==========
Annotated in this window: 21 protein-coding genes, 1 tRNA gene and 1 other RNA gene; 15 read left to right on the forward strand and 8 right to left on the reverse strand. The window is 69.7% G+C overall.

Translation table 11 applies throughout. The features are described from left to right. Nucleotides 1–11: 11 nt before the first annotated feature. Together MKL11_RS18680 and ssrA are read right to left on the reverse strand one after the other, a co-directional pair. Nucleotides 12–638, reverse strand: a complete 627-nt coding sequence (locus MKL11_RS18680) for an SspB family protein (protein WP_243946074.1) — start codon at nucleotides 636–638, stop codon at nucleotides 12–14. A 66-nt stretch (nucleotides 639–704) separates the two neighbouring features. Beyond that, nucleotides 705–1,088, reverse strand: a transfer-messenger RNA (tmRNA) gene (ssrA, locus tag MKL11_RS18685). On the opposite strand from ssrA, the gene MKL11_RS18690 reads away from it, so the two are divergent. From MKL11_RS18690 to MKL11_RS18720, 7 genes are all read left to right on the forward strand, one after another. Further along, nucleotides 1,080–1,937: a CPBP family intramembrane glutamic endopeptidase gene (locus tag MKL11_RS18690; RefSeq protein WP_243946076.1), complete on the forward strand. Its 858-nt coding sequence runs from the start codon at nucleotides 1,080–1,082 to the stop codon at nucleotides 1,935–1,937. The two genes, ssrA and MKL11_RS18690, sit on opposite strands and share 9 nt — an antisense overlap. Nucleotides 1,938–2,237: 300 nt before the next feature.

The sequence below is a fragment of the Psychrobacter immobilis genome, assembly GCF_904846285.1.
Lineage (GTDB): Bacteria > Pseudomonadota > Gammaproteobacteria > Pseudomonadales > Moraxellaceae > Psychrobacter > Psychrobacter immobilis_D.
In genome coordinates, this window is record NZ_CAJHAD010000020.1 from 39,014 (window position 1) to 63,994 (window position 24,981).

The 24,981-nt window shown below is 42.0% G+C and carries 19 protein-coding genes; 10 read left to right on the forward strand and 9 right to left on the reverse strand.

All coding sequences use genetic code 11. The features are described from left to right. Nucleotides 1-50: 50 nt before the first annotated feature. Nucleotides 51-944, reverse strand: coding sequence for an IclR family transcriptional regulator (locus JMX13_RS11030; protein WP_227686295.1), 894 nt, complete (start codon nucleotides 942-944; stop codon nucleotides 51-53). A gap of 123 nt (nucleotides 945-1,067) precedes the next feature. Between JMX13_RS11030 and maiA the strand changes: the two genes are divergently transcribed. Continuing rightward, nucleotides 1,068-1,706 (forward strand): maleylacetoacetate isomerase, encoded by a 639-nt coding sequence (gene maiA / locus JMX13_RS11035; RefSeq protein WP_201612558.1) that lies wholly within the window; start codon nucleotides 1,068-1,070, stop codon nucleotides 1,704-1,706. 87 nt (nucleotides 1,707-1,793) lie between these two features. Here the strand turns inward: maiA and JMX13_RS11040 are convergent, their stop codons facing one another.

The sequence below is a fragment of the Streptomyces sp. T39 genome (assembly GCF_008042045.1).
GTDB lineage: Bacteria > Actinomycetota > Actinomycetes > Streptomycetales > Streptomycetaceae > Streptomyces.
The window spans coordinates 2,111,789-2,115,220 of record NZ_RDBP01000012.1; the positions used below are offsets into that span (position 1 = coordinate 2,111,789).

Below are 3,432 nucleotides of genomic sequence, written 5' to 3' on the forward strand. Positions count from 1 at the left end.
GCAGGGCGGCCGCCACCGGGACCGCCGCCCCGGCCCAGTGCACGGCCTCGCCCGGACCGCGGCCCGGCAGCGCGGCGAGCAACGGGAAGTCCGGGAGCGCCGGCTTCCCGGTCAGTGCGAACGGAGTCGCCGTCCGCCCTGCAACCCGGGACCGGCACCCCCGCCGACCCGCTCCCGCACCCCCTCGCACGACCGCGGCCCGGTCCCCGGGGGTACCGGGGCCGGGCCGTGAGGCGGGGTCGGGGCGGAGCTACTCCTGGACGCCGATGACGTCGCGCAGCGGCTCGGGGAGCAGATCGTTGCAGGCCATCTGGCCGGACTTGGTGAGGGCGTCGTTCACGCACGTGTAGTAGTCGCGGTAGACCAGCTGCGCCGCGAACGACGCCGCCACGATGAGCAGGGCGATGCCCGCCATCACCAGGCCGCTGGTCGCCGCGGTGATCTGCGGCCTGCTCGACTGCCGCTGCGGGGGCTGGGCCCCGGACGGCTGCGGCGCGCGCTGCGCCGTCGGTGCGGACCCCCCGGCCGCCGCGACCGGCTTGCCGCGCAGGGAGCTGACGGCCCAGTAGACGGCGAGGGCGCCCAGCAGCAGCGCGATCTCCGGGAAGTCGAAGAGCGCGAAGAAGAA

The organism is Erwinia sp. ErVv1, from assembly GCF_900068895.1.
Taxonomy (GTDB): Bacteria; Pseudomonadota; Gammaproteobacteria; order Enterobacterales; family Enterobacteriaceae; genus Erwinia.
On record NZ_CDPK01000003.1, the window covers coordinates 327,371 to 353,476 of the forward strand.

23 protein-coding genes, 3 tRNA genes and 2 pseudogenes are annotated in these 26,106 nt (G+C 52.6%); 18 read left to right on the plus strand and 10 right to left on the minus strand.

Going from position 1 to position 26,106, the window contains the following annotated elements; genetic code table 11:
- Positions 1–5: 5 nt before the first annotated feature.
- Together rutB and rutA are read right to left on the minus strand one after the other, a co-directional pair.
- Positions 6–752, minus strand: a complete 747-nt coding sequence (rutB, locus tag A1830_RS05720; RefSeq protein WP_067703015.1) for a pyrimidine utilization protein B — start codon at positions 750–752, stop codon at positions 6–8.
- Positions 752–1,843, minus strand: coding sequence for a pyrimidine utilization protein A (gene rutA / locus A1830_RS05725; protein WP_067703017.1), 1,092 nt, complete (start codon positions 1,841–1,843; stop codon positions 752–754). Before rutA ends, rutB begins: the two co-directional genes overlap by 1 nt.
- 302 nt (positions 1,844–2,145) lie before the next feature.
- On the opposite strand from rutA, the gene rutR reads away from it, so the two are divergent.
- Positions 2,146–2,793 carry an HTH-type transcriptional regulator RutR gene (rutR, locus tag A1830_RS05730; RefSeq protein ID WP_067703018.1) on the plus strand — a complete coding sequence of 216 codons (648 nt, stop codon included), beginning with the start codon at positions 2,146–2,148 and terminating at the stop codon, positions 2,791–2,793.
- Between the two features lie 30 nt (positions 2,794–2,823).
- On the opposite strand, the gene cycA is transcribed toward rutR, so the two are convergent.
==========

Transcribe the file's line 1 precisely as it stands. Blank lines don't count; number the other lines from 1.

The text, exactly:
Annotated in this window: 21 protein-coding genes, 1 tRNA gene and 1 other RNA gene; 15 read left to right on the forward strand and 8 right to left on the reverse strand. The window is 69.7% G+C overall.